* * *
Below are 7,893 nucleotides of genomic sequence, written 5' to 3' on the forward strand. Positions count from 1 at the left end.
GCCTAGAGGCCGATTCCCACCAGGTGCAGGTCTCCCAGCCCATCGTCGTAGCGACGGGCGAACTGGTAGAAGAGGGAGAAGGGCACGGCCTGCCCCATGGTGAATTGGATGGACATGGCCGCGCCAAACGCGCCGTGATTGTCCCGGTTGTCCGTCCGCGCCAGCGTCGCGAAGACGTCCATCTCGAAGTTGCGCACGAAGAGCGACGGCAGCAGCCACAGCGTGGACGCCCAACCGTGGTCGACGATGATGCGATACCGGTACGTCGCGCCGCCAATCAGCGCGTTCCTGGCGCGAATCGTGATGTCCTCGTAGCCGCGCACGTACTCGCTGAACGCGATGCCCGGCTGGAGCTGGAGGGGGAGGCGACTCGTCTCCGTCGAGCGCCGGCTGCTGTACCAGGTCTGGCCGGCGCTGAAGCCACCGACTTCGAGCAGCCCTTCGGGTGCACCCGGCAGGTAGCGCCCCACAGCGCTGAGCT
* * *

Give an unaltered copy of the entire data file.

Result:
Below are 7,893 nucleotides of genomic sequence, written 5' to 3' on the forward strand. Positions count from 1 at the left end.
GCCTAGAGGCCGATTCCCACCAGGTGCAGGTCTCCCAGCCCATCGTCGTAGCGACGGGCGAACTGGTAGAAGAGGGAGAAGGGCACGGCCTGCCCCATGGTGAATTGGATGGACATGGCCGCGCCAAACGCGCCGTGATTGTCCCGGTTGTCCGTCCGCGCCAGCGTCGCGAAGACGTCCATCTCGAAGTTGCGCACGAAGAGCGACGGCAGCAGCCACAGCGTGGACGCCCAACCGTGGTCGACGATGATGCGATACCGGTACGTCGCGCCGCCAATCAGCGCGTTCCTGGCGCGAATCGTGATGTCCTCGTAGCCGCGCACGTACTCGCTGAACGCGATGCCCGGCTGGAGCTGGAGGGGGAGGCGACTCGTCTCCGTCGAGCGCCGGCTGCTGTACCAGGTCTGGCCGGCGCTGAAGCCACCGACTTCGAGCAGCCCTTCGGGTGCACCCGGCAGGTAGCGCCCCACAGCGCTGAGCT